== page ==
About a year ago, the world faced another COVID variant and inflation that was no longer “transitory.”
Yet something bigger was about to occur, and there were already whispers of it.
A month and a half after New Year’s Day, on February 24, 2022, Russia did the unthinkable and shook up the world order. It invaded Ukraine and launched the largest invasion of a European country since WWII.
However, something fascinating happened beginning on December 15, 2021, over two months before the invasion.
The Price of Gold Began to Skyrocket.
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What happened on December 15, 2021?
Russian hybrid forces launched seven attacks in eastern Ukraine.
Additionally, The Washington Post released an Op-ed titled “To deter a Russian attack, Ukraine needs to prepare for guerrilla warfare.” At the same time, The UN Human Rights Council warned of threats to fundamental freedoms in Ukraine.
Between December 15, 2021, and roughly a week after the invasion on March 08, 2022, gold’s price increased by 18.14% from $1,753.90 an ounce to $2,072.00 an ounce. The gold bulls saw what was coming before everyone and reaped the rewards.
Could things worsen with war broadening to the rest of Europe? What about in Asia as Chinese and Russian ties warm and the fate of Taiwan lies in the balance?
Fast forward to the start of 2023, and gold's price is already up roughly 3% year-to-date and at a six-month high.
Does this mean geopolitics worsen from here? Are the gold bulls ahead of the game again?
Why Gold Tends to Rise With Global Tensions
Geopolitics contribute to gold's upside just as much as inflation and economic despair. Primarily, it's because of gold's properties as a tangible asset, a finite resource, and a store of value with a perpetual shelf life.
Nicknamed the “crisis commodity," physical gold will never go bankrupt. However, bonds can always default, and paper currencies can turn worthless.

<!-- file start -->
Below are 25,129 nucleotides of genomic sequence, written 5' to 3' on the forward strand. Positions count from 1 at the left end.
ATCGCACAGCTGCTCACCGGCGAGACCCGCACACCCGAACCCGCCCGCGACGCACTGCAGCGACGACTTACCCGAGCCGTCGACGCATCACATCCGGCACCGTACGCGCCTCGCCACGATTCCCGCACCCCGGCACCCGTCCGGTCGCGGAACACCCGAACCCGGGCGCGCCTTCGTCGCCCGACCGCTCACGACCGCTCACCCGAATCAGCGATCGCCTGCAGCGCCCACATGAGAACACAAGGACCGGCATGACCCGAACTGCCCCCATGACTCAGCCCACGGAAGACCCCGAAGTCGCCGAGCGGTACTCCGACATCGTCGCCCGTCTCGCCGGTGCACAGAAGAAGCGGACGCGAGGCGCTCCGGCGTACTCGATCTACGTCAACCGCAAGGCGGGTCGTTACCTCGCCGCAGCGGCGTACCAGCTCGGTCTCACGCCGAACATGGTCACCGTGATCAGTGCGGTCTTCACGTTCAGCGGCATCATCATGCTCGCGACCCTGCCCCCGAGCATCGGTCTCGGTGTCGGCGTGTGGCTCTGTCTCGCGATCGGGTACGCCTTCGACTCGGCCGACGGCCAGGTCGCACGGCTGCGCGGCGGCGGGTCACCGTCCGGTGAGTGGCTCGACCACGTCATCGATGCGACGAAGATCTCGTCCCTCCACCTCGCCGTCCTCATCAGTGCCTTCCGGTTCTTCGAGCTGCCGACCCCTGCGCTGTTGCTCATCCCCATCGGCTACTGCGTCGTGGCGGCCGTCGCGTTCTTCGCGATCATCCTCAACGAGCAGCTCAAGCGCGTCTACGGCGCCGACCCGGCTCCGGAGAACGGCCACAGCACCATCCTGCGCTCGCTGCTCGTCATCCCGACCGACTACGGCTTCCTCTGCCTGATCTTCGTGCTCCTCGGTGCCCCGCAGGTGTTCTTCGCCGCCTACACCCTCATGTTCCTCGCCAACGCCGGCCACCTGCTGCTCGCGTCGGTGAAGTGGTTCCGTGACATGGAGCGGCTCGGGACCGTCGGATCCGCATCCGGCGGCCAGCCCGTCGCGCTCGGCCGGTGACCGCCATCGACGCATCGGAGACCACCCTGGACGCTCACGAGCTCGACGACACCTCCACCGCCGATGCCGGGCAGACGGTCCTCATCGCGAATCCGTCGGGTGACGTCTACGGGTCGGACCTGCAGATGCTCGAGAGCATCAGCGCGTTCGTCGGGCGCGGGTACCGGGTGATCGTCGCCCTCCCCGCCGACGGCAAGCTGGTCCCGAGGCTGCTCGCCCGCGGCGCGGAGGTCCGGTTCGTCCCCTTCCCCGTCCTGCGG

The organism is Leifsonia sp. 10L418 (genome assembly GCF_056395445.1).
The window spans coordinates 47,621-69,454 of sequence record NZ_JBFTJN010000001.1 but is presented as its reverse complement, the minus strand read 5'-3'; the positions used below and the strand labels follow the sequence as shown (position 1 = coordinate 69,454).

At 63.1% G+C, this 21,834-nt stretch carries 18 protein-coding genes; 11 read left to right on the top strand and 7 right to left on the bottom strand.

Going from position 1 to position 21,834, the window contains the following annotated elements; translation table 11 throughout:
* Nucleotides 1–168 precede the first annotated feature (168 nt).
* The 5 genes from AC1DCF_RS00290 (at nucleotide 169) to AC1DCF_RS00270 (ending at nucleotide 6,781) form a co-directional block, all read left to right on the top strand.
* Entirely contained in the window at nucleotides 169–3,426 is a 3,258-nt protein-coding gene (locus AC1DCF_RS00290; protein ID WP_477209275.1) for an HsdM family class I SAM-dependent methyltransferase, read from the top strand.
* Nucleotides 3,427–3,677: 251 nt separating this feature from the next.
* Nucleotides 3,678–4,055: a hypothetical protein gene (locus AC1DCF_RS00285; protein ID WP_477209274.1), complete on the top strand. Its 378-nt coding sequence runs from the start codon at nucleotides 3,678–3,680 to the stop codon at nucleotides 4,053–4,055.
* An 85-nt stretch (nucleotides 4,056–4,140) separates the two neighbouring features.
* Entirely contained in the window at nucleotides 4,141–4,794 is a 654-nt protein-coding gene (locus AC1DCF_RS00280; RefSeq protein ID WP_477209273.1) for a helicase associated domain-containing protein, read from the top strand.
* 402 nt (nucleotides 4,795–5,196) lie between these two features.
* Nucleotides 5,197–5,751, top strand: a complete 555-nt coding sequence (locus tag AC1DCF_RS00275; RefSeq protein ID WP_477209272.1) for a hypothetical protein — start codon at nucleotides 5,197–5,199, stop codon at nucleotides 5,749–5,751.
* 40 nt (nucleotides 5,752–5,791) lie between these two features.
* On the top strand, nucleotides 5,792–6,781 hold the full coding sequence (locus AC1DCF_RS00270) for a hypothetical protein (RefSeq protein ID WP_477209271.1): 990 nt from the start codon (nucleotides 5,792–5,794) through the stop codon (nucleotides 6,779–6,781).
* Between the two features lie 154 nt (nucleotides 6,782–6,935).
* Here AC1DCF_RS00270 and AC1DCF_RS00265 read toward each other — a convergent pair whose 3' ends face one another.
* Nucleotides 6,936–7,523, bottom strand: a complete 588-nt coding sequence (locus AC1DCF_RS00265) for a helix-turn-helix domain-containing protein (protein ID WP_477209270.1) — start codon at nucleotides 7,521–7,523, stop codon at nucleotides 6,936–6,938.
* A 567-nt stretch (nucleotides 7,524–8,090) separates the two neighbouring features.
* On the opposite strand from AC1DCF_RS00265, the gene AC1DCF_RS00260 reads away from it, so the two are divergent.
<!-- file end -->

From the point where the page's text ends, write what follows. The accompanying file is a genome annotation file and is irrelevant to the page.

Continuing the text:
Think of all that gold witnessed since 4000 B.C. when its first discoveries occurred in Eastern Europe- the collapse of empires, conquests, world wars, famines, and more.
Yet the yellow metal always maintained its value.
That's why governments and central banks increase their gold purchases annually, even when things aren’t deteriorating. No other asset can add protection to a safety net like gold can.
According to analysts cited by the Financial Times, Russia and China accumulated the most gold in 2022, and it makes sense why. Both have warming ties and face severe economic risks from global sanctions.
Russia’s central bank resumed gold purchases at historic heights following the Ukraine invasion. Despite what Russia says, its central bank’s actions show that they knew sanctions would have economic consequences.
China also added 32 tons of gold to its reserves in November 2022 while reducing its holdings of U.S. treasury bonds to a 12-year low. Perhaps it's to hedge against the fallout of sanctions from supporting Russia or in case it invades Taiwan.
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Gold’s Correlation With War
It’s not hard to see that rising gold prices correlate with worsening wars. You can see it decade after decade starting around the 1970s when President Nixon abandoned the gold standard.